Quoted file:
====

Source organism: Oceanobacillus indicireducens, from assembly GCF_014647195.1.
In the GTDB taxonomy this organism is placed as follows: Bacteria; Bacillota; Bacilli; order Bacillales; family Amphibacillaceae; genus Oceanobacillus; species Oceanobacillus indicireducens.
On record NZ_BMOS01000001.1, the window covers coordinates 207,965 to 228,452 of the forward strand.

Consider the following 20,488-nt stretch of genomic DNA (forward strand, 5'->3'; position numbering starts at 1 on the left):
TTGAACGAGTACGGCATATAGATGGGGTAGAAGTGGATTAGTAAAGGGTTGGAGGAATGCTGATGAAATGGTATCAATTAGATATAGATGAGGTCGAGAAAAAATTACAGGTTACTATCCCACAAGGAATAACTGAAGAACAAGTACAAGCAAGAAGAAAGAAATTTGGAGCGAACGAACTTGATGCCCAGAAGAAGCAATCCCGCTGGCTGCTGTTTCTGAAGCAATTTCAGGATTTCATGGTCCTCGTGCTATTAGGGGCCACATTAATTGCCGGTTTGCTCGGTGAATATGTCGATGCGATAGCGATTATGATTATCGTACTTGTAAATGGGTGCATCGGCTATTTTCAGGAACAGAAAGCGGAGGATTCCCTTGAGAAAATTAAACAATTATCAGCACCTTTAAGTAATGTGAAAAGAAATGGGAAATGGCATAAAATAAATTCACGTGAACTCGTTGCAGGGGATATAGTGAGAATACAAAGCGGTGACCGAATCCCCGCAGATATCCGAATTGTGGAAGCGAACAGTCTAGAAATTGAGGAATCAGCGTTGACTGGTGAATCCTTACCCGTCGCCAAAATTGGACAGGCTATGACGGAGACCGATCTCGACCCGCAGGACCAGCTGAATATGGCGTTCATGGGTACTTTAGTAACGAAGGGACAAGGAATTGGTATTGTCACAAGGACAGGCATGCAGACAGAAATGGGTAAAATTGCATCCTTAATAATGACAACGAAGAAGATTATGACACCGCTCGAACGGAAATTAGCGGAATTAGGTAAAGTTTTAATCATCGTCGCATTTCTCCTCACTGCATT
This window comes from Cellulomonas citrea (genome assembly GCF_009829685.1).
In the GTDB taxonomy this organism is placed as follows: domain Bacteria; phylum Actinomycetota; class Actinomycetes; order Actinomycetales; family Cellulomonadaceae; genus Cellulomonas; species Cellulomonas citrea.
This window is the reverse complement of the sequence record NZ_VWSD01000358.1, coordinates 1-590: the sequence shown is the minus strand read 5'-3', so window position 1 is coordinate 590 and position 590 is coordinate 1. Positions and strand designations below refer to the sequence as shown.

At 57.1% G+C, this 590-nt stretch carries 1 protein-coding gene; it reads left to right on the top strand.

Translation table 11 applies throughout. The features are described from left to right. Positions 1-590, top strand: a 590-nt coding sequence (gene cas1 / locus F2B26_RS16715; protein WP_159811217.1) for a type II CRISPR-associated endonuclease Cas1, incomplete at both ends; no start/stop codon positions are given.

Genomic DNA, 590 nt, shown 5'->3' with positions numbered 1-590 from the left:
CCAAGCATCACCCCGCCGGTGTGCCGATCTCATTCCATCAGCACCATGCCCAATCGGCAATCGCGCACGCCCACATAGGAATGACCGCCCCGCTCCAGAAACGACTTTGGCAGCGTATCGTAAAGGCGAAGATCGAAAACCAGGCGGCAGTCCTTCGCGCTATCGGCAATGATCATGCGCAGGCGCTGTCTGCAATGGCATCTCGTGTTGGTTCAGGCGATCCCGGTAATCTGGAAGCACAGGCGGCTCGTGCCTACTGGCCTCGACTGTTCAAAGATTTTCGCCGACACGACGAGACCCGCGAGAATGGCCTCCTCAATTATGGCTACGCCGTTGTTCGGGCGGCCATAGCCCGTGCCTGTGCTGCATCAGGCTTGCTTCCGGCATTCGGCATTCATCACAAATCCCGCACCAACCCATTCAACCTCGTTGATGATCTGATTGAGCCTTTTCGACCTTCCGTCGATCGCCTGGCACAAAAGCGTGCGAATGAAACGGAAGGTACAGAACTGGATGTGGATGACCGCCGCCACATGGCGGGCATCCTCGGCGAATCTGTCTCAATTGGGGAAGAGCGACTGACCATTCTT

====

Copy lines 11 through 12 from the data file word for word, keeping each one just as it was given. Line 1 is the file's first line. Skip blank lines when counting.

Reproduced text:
Genomic DNA, 590 nt, shown 5'->3' with positions numbered 1-590 from the left:
CCAAGCATCACCCCGCCGGTGTGCCGATCTCATTCCATCAGCACCATGCCCAATCGGCAATCGCGCACGCCCACATAGGAATGACCGCCCCGCTCCAGAAACGACTTTGGCAGCGTATCGTAAAGGCGAAGATCGAAAACCAGGCGGCAGTCCTTCGCGCTATCGGCAATGATCATGCGCAGGCGCTGTCTGCAATGGCATCTCGTGTTGGTTCAGGCGATCCCGGTAATCTGGAAGCACAGGCGGCTCGTGCCTACTGGCCTCGACTGTTCAAAGATTTTCGCCGACACGACGAGACCCGCGAGAATGGCCTCCTCAATTATGGCTACGCCGTTGTTCGGGCGGCCATAGCCCGTGCCTGTGCTGCATCAGGCTTGCTTCCGGCATTCGGCATTCATCACAAATCCCGCACCAACCCATTCAACCTCGTTGATGATCTGATTGAGCCTTTTCGACCTTCCGTCGATCGCCTGGCACAAAAGCGTGCGAATGAAACGGAAGGTACAGAACTGGATGTGGATGACCGCCGCCACATGGCGGGCATCCTCGGCGAATCTGTCTCAATTGGGGAAGAGCGACTGACCATTCTT